By Catherine Sasman
The Supreme Court yesterday indefinitely postponed a case of appeal brought to it by Hendrik Christian of Hope Financial Services against a High Court decision to have a matter involving insurance giant, Momentum Group Limited, scrapped from the roll.
This decision came after Christian requested the postponement on the grounds that he had been unable to secure legal representation.
Christian, who is the only appellant after the court discarded Cedric Julius as the second appellant, preferred to address the court in Nama, making use of an interpreter.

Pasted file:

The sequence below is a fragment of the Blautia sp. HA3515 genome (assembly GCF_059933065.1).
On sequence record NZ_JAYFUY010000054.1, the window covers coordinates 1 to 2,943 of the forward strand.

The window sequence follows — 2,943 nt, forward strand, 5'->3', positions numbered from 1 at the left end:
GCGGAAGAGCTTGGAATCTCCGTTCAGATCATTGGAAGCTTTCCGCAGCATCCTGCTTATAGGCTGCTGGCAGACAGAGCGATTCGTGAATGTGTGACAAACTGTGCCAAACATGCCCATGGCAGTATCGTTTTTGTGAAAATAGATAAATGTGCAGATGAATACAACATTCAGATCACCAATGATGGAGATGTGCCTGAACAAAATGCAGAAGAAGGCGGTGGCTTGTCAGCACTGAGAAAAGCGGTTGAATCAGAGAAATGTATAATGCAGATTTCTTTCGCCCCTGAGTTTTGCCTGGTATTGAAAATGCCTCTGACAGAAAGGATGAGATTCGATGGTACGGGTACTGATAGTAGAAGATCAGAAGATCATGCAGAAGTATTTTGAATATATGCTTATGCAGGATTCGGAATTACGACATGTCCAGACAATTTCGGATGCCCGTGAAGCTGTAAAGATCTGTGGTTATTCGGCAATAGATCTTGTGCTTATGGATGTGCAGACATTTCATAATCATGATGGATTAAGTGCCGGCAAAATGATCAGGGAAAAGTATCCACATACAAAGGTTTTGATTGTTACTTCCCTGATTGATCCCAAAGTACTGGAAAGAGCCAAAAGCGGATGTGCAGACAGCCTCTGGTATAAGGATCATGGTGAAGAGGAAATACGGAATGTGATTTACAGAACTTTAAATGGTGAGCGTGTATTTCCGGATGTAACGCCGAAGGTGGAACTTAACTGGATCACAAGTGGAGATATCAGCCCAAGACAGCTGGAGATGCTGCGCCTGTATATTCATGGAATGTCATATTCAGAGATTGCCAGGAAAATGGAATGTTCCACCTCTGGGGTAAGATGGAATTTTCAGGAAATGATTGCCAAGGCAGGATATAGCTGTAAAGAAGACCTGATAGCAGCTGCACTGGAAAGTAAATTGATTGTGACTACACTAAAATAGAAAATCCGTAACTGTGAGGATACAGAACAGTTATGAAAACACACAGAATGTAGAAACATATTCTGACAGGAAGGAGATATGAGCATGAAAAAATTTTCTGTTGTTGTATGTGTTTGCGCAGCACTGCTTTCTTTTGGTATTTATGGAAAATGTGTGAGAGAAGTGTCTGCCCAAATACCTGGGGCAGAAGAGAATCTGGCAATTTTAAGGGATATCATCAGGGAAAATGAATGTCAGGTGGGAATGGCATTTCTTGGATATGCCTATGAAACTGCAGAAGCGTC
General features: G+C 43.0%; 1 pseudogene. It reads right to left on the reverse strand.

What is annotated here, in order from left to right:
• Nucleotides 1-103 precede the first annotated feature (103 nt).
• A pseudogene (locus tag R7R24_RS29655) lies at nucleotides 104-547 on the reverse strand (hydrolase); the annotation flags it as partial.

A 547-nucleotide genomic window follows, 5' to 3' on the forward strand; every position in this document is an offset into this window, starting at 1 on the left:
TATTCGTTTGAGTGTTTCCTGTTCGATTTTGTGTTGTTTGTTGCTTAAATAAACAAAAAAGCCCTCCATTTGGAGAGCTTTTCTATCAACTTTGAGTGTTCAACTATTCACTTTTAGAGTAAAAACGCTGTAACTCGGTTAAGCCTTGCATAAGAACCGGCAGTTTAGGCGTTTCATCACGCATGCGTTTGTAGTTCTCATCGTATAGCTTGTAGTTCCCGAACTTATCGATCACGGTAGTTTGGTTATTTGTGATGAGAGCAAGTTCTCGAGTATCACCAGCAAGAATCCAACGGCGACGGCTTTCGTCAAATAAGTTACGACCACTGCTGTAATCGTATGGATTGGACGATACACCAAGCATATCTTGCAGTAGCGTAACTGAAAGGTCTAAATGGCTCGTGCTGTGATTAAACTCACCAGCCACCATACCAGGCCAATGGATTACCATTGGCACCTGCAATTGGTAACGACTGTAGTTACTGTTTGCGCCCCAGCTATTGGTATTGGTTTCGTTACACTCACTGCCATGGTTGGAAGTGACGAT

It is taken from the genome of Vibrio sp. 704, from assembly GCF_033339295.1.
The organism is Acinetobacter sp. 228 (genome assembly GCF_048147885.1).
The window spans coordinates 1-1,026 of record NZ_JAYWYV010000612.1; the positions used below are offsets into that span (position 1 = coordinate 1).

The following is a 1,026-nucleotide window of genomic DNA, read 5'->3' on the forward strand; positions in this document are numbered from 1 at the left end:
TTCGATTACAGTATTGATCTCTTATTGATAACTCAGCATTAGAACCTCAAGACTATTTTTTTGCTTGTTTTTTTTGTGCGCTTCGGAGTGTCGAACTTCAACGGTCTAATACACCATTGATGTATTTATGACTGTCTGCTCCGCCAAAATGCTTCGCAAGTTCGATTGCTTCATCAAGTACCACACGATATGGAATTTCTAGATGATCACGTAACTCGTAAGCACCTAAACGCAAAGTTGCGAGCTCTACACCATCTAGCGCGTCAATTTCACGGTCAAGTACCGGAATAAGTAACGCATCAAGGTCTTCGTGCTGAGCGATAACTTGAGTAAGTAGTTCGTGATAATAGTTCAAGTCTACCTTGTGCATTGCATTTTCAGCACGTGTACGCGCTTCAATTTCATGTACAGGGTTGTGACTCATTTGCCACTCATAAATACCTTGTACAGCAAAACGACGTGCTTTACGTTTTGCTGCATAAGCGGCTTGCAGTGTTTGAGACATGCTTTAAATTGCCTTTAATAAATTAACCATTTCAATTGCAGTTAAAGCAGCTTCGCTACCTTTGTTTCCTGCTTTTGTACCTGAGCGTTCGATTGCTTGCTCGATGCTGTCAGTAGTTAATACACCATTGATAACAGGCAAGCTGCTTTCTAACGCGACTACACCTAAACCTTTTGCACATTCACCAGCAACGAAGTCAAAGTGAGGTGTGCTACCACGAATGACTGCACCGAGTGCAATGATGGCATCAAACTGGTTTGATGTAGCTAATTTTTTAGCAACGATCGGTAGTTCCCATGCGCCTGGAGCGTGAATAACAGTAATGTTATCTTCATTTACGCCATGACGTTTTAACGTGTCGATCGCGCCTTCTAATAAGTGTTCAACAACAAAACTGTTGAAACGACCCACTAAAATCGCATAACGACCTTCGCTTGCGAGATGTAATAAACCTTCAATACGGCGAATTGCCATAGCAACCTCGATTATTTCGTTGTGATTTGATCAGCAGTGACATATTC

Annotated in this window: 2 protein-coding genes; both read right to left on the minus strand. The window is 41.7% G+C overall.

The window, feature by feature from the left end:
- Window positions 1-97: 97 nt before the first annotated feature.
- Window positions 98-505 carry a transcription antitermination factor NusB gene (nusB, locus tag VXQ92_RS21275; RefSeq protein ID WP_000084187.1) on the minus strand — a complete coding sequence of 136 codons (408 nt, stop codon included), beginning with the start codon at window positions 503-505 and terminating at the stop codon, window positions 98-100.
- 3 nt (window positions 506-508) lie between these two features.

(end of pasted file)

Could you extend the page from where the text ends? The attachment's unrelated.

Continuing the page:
This, interestingly, is the first time the Nama language – a 40 000-year-old language – was used in the Supreme Court.
“I have not been able to secure legal representation because there are no Namibian lawyers capable to deal with a complex matter such as this,” said an accusingly sounding, but visibly relieved, Christian after the court’s decision.
Christian’s appeal against the High Court decision to have the case scrapped, involves Namibian pension monies, which he claims had been illegally transferred and taxed in South Africa.
He further accused the Namibia Financial Institutions Supervisory Authority (Namfisa) of “selectively enforcing the country’s laws”, and bemoans the authority’s purported lack of action with regard to the Momentum Pension Fund monies.